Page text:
Frank Oz’s 1986 cinematic musical Little Shop of Horrors is returning to theaters for 1-night-only on October 29th courtesy of Fathom Events. This won’t just be a rare opportunity to see Little Shop on the big screen for the first time in decades, it’ll be screened with its original ending.
Most fans of the film know that the original from 1960 (directed by Roger Corman with a cameo from a young Jack Nicholson), and the Broadway Play it inspired, had a different, more pessimistic ending than Oz’s version. In that film, the giant plant eats everyone and sprouts pods; the pods blossom revealing the heads of its victims.
Related Article: The First “Little Shop of Horrors” Came Out in 1960—and Included Jack Nicholson
1986’s Little Shop has a happy, triumphant ending, but that wasn’t originally the case. In keeping with the original, Oz planned a sad ending, but test audiences hated it. Bowing to studio pressure, Oz caved, and we got the conclusion everyone knows and loves. It’s worth noting, though, that Oz’s ending wasn’t a carbon-copy of Corman’s; it was very original and nothing short of apocalyptic!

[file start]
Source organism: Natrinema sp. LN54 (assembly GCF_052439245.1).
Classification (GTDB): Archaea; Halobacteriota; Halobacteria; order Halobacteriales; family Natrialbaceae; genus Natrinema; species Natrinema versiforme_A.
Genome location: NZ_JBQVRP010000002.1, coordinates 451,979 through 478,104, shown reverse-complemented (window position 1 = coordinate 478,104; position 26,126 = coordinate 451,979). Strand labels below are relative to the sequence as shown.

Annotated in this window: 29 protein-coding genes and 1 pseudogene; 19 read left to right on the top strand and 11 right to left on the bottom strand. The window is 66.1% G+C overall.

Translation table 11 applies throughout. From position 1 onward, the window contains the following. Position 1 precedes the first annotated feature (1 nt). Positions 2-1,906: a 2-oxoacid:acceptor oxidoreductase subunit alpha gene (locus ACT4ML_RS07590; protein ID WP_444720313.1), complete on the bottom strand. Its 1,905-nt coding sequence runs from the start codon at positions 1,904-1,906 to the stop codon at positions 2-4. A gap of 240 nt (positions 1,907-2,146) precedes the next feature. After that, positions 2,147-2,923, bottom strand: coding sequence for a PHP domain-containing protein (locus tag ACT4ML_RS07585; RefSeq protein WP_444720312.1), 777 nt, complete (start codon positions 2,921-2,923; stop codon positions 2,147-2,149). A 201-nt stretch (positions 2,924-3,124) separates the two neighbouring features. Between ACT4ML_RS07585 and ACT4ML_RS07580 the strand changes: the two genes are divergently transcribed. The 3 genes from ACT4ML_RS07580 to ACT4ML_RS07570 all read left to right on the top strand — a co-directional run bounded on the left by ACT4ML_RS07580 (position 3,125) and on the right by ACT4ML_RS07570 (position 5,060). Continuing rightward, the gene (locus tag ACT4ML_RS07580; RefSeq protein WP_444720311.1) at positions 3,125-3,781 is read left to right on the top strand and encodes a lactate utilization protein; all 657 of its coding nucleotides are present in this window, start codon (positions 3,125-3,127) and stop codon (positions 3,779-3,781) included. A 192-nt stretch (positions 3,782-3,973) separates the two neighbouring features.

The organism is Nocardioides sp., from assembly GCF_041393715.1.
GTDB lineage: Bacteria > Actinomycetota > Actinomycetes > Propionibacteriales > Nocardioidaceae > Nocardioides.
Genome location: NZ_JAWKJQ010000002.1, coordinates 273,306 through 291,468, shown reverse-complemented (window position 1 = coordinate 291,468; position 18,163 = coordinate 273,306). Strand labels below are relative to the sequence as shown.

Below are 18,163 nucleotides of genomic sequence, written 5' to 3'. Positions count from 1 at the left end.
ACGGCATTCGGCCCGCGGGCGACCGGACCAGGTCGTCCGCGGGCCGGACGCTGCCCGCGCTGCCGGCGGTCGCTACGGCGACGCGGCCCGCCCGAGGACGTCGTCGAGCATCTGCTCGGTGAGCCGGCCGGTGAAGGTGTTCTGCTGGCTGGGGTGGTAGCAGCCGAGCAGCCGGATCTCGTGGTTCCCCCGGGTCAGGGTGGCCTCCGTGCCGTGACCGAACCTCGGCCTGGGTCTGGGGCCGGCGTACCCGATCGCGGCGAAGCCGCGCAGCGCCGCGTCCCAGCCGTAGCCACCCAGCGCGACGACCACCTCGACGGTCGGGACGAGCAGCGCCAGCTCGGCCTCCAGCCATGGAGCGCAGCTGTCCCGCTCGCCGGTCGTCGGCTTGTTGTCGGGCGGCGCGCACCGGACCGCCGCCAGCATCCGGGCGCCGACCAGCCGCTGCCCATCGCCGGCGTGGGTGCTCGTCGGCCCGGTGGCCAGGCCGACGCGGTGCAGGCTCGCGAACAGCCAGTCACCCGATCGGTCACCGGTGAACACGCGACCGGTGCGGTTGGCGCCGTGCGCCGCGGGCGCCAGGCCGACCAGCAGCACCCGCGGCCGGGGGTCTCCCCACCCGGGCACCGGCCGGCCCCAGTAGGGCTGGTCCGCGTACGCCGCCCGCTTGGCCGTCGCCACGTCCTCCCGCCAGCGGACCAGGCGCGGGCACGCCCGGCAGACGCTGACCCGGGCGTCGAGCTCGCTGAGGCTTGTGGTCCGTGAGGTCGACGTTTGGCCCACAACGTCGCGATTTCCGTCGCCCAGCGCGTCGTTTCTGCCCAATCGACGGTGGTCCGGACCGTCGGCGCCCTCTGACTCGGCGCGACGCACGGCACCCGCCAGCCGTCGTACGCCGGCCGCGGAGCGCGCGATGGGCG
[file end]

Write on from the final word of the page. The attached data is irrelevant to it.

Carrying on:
Check it out in the video below; the differences from the theatrical release begin about 4 minutes in. Not only does Audrey II kill ‘em all, we’re told that similar events have transpired nationwide. The film ends with numerous Audreys knocking down more buildings than the aliens in Independence Day! Have a watch and let us know what you think in the Comments section!
Do you prefer the original ending or this nihilistic disaster? Let’s discuss!
Official Synopsis: Meek flower shop assistant Seymour (Rick Moranis) pines for co-worker Audrey (Ellen Greene). During a total eclipse, he discovers an unusual plant he names Audrey II, which feeds only on human flesh and blood. The growing plant attracts a great deal of business for the previously struggling store. After Seymour feeds Audrey’s boyfriend, Orin (Steve Martin), to the plant after Orin’s accidental death, he must come up with more bodies for the increasingly bloodthirsty plant.